China’s Overnight Rate Slides Most in Five Months as Swaps Climb

China’s overnight money-market rate dropped the most in five months amid speculation policy makers will keep borrowing costs low to support the economy.

The overnight repurchase rate, a gauge of interbank funding availability, fell 24 basis points to 2.85 percent, according to a daily fixing from the National Interbank Funding Center released at 11 a.m. in Shanghai. That was the biggest drop since March 21 and the lowest level since June 23. The seven-day rate increased one basis point from a two-month low of 3.30 percent.

“The market is expecting monetary policy to be kept loose,” said Eugene Leow, Singapore-based fixed-income strategist at DBS Bank Ltd. “Beyond the short term, however, a pickup in growth implies higher inflation and higher interest rates.”

Monetary policy is likely to tilt toward easing in the second half, according to a joint report produced by the National Development and Reform Commission’s State Information Center, China Development Bank and the Shanghai Securities News that was published in the newspaper today. Manufacturing is forecast to expand in August for a third month, based on the median estimate of economists surveyed by Bloomberg before a preliminary Purchasing Managers Index due tomorrow.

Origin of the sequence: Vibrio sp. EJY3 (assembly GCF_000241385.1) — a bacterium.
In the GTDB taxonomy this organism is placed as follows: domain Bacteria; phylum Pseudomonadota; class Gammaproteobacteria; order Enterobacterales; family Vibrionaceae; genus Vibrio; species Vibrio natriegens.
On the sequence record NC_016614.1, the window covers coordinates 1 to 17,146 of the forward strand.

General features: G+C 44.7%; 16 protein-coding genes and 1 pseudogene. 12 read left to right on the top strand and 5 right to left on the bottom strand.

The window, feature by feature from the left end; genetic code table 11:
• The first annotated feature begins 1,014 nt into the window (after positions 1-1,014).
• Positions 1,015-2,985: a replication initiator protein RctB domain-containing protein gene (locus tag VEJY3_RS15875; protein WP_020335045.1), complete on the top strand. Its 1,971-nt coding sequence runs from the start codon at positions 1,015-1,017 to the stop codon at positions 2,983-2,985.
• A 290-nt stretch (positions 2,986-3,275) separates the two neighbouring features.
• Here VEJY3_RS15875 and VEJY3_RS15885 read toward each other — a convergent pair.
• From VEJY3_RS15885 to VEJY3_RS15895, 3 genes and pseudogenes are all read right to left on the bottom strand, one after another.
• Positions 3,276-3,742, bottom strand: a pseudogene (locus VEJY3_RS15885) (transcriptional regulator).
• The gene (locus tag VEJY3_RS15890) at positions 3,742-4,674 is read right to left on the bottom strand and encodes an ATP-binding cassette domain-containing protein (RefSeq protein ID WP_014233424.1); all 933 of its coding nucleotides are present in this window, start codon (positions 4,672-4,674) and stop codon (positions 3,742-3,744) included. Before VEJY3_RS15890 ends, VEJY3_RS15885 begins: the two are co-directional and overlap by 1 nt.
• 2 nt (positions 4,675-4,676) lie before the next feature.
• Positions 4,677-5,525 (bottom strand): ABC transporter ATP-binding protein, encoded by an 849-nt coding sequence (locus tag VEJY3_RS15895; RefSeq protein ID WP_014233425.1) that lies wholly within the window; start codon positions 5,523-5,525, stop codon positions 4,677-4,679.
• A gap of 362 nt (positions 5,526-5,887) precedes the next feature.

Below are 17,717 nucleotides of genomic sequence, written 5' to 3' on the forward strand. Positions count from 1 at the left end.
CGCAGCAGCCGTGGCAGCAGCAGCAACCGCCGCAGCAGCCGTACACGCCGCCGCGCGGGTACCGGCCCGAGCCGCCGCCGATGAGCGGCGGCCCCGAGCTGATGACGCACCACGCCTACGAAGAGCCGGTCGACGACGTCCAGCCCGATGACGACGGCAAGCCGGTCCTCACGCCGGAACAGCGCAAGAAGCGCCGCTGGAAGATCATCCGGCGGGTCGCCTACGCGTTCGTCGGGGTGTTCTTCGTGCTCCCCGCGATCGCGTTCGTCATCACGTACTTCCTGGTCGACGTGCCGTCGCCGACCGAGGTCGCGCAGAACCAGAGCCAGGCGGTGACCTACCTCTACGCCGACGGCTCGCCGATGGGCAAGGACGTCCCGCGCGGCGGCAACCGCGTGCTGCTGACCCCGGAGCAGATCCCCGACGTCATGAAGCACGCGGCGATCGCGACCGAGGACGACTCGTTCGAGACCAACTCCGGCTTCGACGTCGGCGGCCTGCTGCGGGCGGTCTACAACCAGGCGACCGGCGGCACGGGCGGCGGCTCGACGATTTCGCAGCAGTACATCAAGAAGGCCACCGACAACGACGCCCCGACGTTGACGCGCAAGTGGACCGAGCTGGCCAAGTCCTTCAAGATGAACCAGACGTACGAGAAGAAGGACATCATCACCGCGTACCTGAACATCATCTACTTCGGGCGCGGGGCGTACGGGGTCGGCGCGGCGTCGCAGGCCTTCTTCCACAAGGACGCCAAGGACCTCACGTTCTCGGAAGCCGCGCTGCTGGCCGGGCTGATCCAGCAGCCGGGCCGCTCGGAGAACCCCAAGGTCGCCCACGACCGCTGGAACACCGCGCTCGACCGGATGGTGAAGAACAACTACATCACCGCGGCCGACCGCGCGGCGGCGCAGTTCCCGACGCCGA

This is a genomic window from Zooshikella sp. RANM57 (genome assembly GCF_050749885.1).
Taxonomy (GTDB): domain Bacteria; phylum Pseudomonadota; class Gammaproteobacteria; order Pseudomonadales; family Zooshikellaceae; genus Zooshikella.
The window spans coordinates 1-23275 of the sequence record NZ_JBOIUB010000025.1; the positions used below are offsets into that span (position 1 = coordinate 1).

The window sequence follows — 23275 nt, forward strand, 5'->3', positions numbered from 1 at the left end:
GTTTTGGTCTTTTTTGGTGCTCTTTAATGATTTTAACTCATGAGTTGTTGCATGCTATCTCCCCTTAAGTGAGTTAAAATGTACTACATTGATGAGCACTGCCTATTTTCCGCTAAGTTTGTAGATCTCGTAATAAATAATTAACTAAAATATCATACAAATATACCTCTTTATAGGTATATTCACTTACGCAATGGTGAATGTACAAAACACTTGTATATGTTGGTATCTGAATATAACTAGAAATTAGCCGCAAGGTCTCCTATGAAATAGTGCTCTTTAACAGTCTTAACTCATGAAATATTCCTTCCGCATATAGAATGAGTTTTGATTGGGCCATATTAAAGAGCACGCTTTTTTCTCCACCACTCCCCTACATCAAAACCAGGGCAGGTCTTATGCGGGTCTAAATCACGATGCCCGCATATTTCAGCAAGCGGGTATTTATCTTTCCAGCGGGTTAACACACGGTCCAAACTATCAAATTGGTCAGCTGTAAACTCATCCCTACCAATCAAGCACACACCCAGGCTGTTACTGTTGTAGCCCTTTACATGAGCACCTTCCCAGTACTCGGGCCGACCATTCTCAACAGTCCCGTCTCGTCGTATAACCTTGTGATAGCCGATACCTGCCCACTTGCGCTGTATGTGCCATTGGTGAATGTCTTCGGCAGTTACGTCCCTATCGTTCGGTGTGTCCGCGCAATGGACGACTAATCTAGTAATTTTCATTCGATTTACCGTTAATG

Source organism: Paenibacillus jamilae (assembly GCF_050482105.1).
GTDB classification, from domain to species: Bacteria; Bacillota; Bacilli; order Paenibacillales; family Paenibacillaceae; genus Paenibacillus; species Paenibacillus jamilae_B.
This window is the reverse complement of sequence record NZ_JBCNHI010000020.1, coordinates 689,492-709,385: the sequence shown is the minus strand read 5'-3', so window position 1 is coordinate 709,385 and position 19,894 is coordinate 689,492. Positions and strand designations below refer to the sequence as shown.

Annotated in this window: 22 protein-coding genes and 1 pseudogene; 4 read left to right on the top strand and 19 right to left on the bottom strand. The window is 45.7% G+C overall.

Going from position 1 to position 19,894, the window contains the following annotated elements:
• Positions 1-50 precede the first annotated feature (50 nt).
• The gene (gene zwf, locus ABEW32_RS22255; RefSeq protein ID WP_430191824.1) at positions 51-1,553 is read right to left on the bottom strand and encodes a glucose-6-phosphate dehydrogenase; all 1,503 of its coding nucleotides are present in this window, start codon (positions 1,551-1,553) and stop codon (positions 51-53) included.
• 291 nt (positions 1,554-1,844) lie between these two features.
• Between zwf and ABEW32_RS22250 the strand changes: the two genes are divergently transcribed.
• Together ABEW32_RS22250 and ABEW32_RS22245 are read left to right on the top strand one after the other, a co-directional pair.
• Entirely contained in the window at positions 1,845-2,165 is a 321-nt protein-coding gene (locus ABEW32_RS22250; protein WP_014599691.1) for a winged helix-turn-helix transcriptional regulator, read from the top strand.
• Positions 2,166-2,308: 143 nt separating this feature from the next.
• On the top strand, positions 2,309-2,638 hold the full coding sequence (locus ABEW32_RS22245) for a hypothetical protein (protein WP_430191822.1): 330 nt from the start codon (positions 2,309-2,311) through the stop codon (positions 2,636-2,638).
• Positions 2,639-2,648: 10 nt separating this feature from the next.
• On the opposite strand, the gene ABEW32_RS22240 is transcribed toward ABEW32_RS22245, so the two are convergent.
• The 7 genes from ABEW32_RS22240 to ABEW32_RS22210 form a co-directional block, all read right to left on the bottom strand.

The Ministry of Finance sold 28 billion yuan ($4.6 billion) of 10-year bonds at a yield of 4.23 percent today, higher than the median estimate of 4.2 percent in a Bloomberg Survey. The yield on the government’s 4 percent notes due June 2024 added three basis points to 4.29 percent, according to data from the National Interbank Funding Center.

Swaps Rise

One-year interest-rate swaps, the fixed payment to receive the floating seven-day repo rate, gained three basis points, or 0.03 percentage point, to 3.69 percent as of 5 p.m. in Shanghai, data compiled by Bloomberg show.

Liquidity conditions may tighten next week when around eight companies plan initial public offerings, sales that are expected to attracted more than 300 billion yuan of subscriptions, according to Zhou Hao, Shanghai-based economist at Australia & New Zealand Banking Group Ltd.

The People’s Bank of China gauged demand for 14-day and 28-day repurchase contracts tomorrow, according to a trader at a primary dealer required to bid at the auctions. It also asked banks to submit orders for 14-day reverse repo agreements and 91-day bills this morning, the trader said.

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